Telephone interviews can be one of the most uncomfortable parts of the job-seeking process. Many employers use them regularly in their hiring process as a way to reduce costs and save time. Most often they are used to disqualify candidates early in the process, before further time has been invested by all parties.
There are usually 2 types of phone interviews:
The “screening call”. Quite often the HR department needs to learn additional information about candidates before forwarding their application to the Hiring Authority. Although the initial contact can be quite unassuming, HR is most likely trying to “short-list” a stack of potentials for the position.
The “committee” telephone interview. Sometimes several hiring authorities or department staff will get together on the interviewing process, so that they can share their conclusions afterwards. This rarely happens when the company is still early in the process. Rather, it usually occurs when there are too many qualified candidates for the face-to-face interview.
Depending on the nature of the person conducting the telephone interview, these calls can be either quite plesant or extremely uncomfortable. In either case, there are certainly several ways to best prepare yourself for a successful call:
- The person on the other end of the phone may be just as uncomfortable as you. Concentrate less on your feelings and more on how to make the other person feel at ease.
- Smile over the phone. Believe it or not, smiling while you talk will help you sound more friendly and open.
- You are not judged by the same criteria used at an in-person interview. For example, eye contact can be an excellent barometer when meeting face to face. However, on the telephone, you’ll be judged by a more subtle set of factors such as the sound of your voice, your tone, your level of friendliness and enthusiasm.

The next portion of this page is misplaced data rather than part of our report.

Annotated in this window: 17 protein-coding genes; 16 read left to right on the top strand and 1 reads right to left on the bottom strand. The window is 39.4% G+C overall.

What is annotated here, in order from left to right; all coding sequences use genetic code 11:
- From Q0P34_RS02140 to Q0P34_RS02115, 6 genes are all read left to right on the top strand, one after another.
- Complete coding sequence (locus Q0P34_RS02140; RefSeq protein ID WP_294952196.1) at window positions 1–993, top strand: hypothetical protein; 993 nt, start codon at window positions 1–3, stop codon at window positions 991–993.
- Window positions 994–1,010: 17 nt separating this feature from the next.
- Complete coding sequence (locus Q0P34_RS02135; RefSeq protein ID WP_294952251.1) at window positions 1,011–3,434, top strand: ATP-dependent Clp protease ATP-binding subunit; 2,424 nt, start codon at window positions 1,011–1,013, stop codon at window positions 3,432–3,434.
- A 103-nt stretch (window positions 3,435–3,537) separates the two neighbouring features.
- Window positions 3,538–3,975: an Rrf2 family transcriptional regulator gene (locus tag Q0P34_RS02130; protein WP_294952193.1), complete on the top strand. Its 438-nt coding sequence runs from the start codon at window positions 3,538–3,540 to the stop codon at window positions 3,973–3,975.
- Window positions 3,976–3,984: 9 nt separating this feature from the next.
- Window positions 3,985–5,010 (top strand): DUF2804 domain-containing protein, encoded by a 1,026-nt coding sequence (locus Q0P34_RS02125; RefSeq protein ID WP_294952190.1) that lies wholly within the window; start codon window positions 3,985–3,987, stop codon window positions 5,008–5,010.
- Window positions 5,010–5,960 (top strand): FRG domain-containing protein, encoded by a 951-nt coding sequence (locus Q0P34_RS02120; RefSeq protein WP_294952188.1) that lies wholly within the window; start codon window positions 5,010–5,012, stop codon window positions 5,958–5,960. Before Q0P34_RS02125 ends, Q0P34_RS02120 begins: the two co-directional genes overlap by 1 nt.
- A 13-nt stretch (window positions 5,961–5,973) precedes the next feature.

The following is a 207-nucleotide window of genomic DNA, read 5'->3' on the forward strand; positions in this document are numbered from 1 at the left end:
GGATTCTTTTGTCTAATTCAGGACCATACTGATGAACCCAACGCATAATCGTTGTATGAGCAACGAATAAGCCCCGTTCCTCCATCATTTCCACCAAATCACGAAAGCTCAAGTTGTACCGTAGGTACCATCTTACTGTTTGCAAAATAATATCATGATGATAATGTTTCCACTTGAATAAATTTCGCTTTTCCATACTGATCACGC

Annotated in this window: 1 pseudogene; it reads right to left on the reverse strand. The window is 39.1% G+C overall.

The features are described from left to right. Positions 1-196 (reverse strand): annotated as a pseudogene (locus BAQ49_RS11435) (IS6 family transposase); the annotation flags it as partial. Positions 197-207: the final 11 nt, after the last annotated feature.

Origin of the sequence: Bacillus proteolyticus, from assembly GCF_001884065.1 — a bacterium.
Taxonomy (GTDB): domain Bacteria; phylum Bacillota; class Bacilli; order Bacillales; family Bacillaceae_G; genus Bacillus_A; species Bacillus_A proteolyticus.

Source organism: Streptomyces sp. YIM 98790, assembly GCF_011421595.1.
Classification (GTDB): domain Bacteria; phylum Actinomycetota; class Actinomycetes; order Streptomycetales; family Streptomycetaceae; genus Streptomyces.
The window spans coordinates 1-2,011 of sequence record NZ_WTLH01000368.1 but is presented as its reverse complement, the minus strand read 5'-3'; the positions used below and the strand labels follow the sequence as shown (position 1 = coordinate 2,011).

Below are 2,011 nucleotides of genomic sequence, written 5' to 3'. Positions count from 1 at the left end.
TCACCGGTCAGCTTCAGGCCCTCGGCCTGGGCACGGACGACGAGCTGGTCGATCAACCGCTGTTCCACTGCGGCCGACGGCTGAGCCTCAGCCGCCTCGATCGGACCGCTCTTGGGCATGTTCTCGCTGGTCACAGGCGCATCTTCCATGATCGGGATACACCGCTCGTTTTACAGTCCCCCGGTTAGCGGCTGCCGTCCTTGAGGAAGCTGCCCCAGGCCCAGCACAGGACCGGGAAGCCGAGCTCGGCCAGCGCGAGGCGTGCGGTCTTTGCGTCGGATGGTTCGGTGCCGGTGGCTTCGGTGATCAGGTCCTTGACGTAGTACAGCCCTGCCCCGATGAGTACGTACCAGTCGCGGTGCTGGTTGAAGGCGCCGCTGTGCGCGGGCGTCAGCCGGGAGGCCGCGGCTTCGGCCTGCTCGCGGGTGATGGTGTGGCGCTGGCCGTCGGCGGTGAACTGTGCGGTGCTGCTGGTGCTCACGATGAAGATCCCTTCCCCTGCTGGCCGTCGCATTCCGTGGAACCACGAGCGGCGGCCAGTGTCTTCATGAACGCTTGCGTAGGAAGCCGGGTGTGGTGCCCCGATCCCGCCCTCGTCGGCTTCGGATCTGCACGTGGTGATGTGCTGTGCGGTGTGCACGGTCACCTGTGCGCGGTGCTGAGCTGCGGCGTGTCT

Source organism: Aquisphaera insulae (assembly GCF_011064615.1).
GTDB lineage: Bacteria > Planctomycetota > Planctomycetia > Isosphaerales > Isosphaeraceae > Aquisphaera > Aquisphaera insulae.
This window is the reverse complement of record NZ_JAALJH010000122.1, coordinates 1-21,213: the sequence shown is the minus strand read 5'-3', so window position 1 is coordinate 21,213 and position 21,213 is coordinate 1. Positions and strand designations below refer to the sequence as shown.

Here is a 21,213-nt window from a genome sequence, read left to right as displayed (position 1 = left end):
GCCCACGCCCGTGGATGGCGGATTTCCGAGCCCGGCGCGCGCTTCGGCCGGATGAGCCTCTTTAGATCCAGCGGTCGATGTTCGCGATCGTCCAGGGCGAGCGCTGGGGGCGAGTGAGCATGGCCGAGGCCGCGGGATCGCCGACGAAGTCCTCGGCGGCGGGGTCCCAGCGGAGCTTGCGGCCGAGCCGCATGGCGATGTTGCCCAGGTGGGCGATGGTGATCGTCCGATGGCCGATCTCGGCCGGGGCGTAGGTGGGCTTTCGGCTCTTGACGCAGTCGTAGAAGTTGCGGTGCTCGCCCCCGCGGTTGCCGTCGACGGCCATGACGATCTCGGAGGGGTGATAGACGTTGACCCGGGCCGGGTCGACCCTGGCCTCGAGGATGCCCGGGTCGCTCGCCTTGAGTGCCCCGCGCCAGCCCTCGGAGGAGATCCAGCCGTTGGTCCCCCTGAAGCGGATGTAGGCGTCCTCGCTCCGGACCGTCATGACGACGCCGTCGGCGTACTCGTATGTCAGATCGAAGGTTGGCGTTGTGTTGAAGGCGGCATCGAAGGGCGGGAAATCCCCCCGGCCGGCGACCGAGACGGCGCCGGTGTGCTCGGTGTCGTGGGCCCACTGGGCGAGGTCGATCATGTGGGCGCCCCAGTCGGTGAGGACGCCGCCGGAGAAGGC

- Speak succinctly about your past experience and accomplishments. Many professionals launch into long, drawn-out answers to telephone interview questions. Remember, you do not have your interviewer’s eye contact or other body language cues to monitor. Clear, short responses will keep the person on the other side of the line engaged (and not put them to sleep)!
- Utilize “dead air” during a conversation; don’t fear it. Have a list of prepared questions about the company or position when caught in one of those spots. Although good communication is theoretically up to both of you, dead air is typically your responsibility to fill.
- Focus on your listening skills. You’ll find that your nerves will sometimes make this very difficult. Simply close off all thoughts about whatever is going on around you and concentrate on the words and voice of the interviewer. Take notes while you listen, if it helps you focus.
- Situate yourself properly before the call. Because so much of your success in this situation is determined by your comfort in the surroundings, plan the interview for a time when you can speak privately, comfortably and without distraction. Or, if the caller takes you by surprise, ask for five minutes to get organized, get their phone number and call them back.
- Don’t talk about issues related to compensation, company benefits or any negative issues with your current employer. This is solid advice for any first-interview situation. This initial touch point is to make enough of a connection to get to the in-person interview phase.
Do you have any tried and tested tips for phone interviews?
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